Nagayama Kofun is considered one of the satellite mounds of Daisen Kofun. Whether this was an individual grave site or a site for servants or retainers is unknown. The moat of Nagayama Kofun at one time had a rather mundane function—for 95 years, it was a popular fish farm were local sport fishermen came to relax. The farm was closed in 2011 after a long, and somewhat odd, legal battle with the city of Sakai. Click on the image for a larger view.
Chinaoka Kofun is the oldest of the Mozu Necropolis. While there are many spectacular Kofun in Sakai, of the known 107 historical sites, sixty one have been destroyed and many of the remaining forty six damaged. Only the tip and sliver of the main mound remains of Chinaoka Kofun, the rest destroyed by the encroaching neighborhood. A small shrine has been built next to the Kofun, which can be seen to the left of the electric pole in the image. Click on the image for a larger view.
The Japanese had been building Kofun in this area for hundreds of years. The early graves were small mounds. Jounoyama Kofun, like many of the smaller mounds, is now a small neighborhood park. What treasures these burial sites may have contained are long since lost. Click on the image for a larger view.
Today, the large Kofun are off limits to people, but they were, at one time, open. In 16th century Japan, Daisen Kofun would be visited for hanami, or cherry blossom viewing. Itasuke Kofun had a concrete bridge built to it made for a housing development; its remains are still visible. Opposition to the project prevented it.Sakai, like many cities in Japan, is a dense urban area. The Kofun act like wildlife sanctuaries. In winter, huge murders of crow can be seen gathering over these islands in the evening, and, in the summers, cicada electrify the air with their song. The moats are populated with fish and a host of water birds—heron, egrets, ducks, and divers.
Itasuke Kofun has a population of tanuki, Japanese raccoon dogs. Locals come to the bridge and use sling shots to fire uncooked hotdogs to the animals. The tanuki are quite use to the game. If the trajectory of the sausage is way off, they sit calmly on the bridge and watch it disappear into the moat. Only when the shot is well aimed will the animals make the effort to catch the flying food. In the image, three tanuki are visible on the bridge trying to ascertain if this photographer is bringing lunch.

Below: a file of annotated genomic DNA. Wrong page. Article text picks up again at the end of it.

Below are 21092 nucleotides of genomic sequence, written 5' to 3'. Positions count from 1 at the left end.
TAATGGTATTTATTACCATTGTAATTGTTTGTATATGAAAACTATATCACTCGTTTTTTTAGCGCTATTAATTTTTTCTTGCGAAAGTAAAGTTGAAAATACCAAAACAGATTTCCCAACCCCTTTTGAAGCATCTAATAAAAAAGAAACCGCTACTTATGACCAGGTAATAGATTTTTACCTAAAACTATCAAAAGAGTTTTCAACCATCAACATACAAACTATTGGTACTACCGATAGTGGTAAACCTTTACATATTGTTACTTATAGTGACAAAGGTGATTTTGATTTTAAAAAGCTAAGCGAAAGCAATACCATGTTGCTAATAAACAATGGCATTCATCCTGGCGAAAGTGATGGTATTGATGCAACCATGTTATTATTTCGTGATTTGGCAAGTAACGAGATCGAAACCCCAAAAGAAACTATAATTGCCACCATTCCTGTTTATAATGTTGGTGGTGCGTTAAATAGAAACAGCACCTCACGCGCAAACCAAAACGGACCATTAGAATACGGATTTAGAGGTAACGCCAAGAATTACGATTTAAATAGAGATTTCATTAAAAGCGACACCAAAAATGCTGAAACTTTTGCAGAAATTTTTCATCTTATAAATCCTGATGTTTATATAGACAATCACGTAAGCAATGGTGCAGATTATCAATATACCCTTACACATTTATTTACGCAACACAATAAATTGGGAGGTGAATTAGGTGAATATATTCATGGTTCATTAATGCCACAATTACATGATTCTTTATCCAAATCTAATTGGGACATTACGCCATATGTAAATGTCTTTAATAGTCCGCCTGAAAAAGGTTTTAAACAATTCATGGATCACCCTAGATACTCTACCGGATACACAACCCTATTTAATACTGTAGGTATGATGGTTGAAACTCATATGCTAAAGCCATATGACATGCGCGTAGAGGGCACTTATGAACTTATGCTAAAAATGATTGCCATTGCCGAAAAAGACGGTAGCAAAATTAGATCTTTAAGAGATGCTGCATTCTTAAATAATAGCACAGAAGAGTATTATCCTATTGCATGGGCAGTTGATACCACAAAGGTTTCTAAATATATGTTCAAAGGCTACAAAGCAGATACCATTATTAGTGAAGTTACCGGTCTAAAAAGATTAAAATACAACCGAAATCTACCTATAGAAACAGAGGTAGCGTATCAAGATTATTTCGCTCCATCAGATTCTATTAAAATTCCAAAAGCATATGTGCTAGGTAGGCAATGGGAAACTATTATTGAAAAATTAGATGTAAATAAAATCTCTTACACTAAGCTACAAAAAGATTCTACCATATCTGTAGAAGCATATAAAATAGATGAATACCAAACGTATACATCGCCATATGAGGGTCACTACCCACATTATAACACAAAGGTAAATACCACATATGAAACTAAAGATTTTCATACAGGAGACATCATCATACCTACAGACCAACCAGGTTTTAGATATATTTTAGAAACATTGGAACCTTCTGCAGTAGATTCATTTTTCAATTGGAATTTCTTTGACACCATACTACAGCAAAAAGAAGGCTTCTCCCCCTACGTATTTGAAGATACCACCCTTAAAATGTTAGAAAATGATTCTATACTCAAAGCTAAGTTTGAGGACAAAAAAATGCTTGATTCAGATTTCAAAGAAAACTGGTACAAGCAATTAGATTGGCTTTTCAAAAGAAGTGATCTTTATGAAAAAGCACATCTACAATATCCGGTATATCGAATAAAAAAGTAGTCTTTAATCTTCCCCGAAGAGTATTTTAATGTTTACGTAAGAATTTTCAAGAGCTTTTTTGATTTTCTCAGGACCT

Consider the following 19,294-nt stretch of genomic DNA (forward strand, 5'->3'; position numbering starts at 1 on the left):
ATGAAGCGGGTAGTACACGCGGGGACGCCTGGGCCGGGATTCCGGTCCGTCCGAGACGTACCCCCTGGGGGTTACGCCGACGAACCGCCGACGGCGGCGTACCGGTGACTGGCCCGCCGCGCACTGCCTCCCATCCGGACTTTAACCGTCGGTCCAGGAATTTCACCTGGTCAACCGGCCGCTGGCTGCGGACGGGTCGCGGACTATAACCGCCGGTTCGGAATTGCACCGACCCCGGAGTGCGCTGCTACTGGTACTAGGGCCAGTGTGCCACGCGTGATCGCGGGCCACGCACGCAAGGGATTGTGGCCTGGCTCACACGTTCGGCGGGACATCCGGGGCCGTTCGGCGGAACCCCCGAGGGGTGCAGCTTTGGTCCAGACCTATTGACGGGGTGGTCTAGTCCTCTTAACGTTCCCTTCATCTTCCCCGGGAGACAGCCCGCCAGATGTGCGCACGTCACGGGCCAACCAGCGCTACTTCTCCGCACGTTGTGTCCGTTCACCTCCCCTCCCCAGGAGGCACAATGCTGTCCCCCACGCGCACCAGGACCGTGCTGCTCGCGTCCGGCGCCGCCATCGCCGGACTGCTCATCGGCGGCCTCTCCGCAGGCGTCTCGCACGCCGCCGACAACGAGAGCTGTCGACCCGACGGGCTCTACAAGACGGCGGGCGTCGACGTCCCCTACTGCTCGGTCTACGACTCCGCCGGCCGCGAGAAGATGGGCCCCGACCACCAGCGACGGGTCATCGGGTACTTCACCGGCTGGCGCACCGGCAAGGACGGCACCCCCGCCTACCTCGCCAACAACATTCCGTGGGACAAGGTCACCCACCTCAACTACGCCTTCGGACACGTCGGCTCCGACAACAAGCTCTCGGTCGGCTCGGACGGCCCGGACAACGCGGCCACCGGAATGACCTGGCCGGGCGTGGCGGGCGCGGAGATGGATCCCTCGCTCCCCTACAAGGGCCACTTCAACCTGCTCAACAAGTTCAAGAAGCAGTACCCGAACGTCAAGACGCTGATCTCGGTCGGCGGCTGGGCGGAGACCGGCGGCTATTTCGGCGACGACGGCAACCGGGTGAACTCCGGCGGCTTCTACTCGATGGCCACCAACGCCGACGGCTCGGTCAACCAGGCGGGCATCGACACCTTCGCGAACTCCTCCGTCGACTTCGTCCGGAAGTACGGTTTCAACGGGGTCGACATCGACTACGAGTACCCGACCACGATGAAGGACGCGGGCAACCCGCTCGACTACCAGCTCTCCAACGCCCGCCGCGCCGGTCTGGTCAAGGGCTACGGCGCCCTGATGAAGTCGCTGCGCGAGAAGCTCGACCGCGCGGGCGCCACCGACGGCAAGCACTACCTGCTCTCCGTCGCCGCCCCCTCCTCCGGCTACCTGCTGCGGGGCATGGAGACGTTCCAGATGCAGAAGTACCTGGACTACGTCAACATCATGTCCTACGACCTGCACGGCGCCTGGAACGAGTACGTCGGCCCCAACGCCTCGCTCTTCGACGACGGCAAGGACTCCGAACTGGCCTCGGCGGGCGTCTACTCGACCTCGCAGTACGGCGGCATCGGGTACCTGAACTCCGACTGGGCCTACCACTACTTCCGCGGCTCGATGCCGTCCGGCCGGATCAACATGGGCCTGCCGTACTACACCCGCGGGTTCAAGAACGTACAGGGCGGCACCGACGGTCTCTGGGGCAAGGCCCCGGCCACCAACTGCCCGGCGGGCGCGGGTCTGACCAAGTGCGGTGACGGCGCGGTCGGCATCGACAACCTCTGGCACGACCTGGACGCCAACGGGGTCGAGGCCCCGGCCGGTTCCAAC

Gobyouyama Kofun shows the scale of the inner moat—many of the larger Kofun have lost their narrower outer moats. This grave site was once the okusha, or inner shrine sanctuary, for Mozu Hachiman Shrine.
The Kofun were originally bare, but the forests were allowed to grow in part to help preserve the earthworks from erosion. The forests can be spectacular in their own right.
Between the 3rd and 6th centuries, the Japanese were making grave sites known as Kofun. Sakai, just south of Osaka, is home to forty six of these sites. The largest is Daisen Kofun, which is thought to be the resting place of emperor Nintoku. Covering about 80 acres, this keyhole shaped burial mound has three moats and twelve satellite mounds. The Kofun are the property of the Imperial Household Agency and entry is forbidden. This is as close as you can get to this massive structure, whose shape can only be perceived from the air.
This site seems so removed from the modern Japanese city that surrounds it. But its presence is dominating. It is of this world, but clearly separate from it. Click on the images for a larger view.
How do you separate luck and talent? Talent can get you good images, competent images. But those magic moments, where do they come from? Personally, I feel those pictures are given, rather than taken.This image from Futon Daiko: A Japanese Festival is a result of many chance factors. The crowd was huge and pushed me back against a stone lantern; the force of the crowd split the lens hood on another camera in my bag. Needing some kind of support to make a long exposure—a tripod was not going to work—I clamped my camera on a steel I-beam supporting a branch of an 800-year-old camphor tree at arms length above my head. So far, so good. Just one problem. How do I frame the picture? I could not see through the viewfinder.
For those without a photography background, there is a technique or style known as shooting full frame. The photographer frames the image in the camera and does not recompose or crop later. I have used this style for my entire career—an unnerving way to work as there are no fixes later. So guessing the camera position, guessing the focus, guessing the exposure, here is the result, just as the camera saw it.
How much of this image is mine? How much luck? How much the good graces of the god Hachiman? I doubt the question can ever be answered. But I feel blessed to be there to take the picture, or maybe to receive it.